Aston Martin CEO: Combustion engine ban is either disastrous or pointless

Aston Martin CEO: Combustion engine ban is either disastrous or pointless

Andy Palmer says the UK Government’s plans to halt sales of petrol and diesel cars need further consultation

Aston Martin CEO Andy Palmer has hit back at government plans to ban petrol and diesel cars from 2040, saying they lack the integrity needed to have a positive impact.

There still remains some confusion within the car industry as to whether the ban will affect all combustion engine vehicle types or exclude hybrids. While Autocar has been informed that hybrids will be legal post-2040, Palmer told Autocar that, either way, these plans are either disastrous or pointless.

He said a worst-case scenario of a full ban would put businesses like his and the jobs they bring at risk, stating: “It’s not thinking about the consequential effects to the 800,000 people in our industry. It’s not taking into account the impact to things like petrol station garages and the [Ford employees] who have been making engines in Bridgend.”

Palmer said car makers “would be forced to stop building our own engines” and have to go to places like Japan, China and Korea for battery technology, “where they’ve been working on it with government aid for years”. This, he added, would waste large amounts of investment in clean engine technology and harm one of Britain’s strongest industries.

Conversely, if comments from the Department for Environment, Food and Rural Affairs made to Autocar earlier today that suggested the ban would exclude hybrid cars are accurate, Palmer thinks the new legislation would have no affect on future trends.

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“In 2040 there won’t be a pure combustion car, because hybridisation and plug-in hybridisation will be there with room to spare,” he said. “I genuinely believe plug-in hybrids will represent 40% of the mix even by 2030, so this 2040 ban would be late.”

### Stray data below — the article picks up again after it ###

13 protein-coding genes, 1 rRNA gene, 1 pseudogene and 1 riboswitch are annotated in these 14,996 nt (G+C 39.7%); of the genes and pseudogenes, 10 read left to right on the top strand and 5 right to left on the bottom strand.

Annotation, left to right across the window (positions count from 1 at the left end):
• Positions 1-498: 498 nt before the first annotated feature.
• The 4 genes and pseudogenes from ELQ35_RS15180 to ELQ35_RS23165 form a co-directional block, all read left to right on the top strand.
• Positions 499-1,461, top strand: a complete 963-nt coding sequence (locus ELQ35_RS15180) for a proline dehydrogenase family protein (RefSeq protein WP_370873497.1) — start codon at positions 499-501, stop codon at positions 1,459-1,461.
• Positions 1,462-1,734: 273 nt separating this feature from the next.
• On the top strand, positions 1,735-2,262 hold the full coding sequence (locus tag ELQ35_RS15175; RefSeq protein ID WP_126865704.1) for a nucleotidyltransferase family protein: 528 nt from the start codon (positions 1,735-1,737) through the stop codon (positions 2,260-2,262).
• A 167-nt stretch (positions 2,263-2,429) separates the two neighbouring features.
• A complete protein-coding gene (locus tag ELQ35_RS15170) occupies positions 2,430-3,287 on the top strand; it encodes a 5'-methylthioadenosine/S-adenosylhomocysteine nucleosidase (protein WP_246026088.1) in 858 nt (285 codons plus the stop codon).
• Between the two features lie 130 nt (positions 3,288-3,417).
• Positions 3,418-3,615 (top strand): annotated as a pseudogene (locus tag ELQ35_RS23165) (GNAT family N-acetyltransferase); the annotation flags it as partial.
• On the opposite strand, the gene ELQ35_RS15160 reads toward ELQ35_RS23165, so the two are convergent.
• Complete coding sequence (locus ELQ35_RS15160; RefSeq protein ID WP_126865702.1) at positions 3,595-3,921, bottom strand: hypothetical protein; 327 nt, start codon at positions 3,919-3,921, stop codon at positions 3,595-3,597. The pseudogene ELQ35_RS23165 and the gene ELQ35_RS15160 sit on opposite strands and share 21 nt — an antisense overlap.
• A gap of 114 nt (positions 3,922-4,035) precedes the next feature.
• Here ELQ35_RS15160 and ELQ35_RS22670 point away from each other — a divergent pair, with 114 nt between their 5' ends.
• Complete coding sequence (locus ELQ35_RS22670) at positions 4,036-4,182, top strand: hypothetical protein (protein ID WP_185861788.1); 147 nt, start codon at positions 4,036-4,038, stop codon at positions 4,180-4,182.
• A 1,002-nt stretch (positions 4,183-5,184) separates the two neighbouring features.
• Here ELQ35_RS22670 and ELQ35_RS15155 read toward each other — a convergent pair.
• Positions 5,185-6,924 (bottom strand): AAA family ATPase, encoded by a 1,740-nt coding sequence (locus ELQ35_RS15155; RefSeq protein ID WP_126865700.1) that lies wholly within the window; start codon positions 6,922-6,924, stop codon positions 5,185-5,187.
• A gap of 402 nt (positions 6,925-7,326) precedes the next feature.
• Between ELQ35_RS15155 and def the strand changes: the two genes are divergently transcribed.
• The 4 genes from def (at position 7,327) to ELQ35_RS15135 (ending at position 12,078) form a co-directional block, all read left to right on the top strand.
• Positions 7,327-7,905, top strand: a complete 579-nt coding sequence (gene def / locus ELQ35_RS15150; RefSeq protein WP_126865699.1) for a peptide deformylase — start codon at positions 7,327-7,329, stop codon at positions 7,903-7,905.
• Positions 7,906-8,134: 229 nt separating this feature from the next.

Aston Martin has already invested in electric technology and will launch its first electric model, the RapideE, in two years. Palmer therefore thinks the government’s announcement comes as a form of “political statement”.

The government has pledged to spend £2.7 billion on improving infrastructure to help facilitate a growth in electrified vehicles, although Palmer believes more help is needed.

“We’re all in this, so if the government want us to throw away our engines, then it has to work with us – or it’s the straw that breaks the camel’s back,” he said. “ We [Aston Martin] don’t have the might of Volkswagen or BMW behind us for budget.”

Palmer said the timing of the government’s announcement was “the worst possible,” because “it’s far enough away to not be of immediate concern, but short enough that it affects investment decisions” from here on.

This, he added, made uncertainty created by Brexit even worse, making it harder to justify investment and difficult to take risks. “We’re trying to keep a car business in the United Kingdom,” he said. “I’m sure other CEOs will agree.”

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Source: Autocar Online

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